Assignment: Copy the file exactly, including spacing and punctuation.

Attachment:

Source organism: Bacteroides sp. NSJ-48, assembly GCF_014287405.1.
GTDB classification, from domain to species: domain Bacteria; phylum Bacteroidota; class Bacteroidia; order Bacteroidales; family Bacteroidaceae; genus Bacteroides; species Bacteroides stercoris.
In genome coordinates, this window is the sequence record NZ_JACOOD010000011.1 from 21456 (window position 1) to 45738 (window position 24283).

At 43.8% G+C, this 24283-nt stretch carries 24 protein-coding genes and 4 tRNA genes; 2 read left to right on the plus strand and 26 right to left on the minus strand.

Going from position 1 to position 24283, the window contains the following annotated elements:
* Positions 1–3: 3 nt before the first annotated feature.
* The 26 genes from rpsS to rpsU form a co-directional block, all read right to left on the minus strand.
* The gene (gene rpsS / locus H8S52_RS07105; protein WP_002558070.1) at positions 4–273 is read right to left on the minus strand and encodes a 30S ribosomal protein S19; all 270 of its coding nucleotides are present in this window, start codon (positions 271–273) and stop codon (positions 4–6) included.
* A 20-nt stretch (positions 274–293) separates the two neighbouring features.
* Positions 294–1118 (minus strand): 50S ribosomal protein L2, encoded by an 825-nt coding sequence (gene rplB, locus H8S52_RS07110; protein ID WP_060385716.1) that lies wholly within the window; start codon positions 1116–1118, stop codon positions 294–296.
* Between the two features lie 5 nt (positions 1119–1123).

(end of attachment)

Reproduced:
Source organism: Bacteroides sp. NSJ-48, assembly GCF_014287405.1.
GTDB classification, from domain to species: domain Bacteria; phylum Bacteroidota; class Bacteroidia; order Bacteroidales; family Bacteroidaceae; genus Bacteroides; species Bacteroides stercoris.
In genome coordinates, this window is the sequence record NZ_JACOOD010000011.1 from 21456 (window position 1) to 45738 (window position 24283).

At 43.8% G+C, this 24283-nt stretch carries 24 protein-coding genes and 4 tRNA genes; 2 read left to right on the plus strand and 26 right to left on the minus strand.

Going from position 1 to position 24283, the window contains the following annotated elements:
* Positions 1–3: 3 nt before the first annotated feature.
* The 26 genes from rpsS to rpsU form a co-directional block, all read right to left on the minus strand.
* The gene (gene rpsS / locus H8S52_RS07105; protein WP_002558070.1) at positions 4–273 is read right to left on the minus strand and encodes a 30S ribosomal protein S19; all 270 of its coding nucleotides are present in this window, start codon (positions 271–273) and stop codon (positions 4–6) included.
* A 20-nt stretch (positions 274–293) separates the two neighbouring features.
* Positions 294–1118 (minus strand): 50S ribosomal protein L2, encoded by an 825-nt coding sequence (gene rplB, locus H8S52_RS07110; protein ID WP_060385716.1) that lies wholly within the window; start codon positions 1116–1118, stop codon positions 294–296.
* Between the two features lie 5 nt (positions 1119–1123).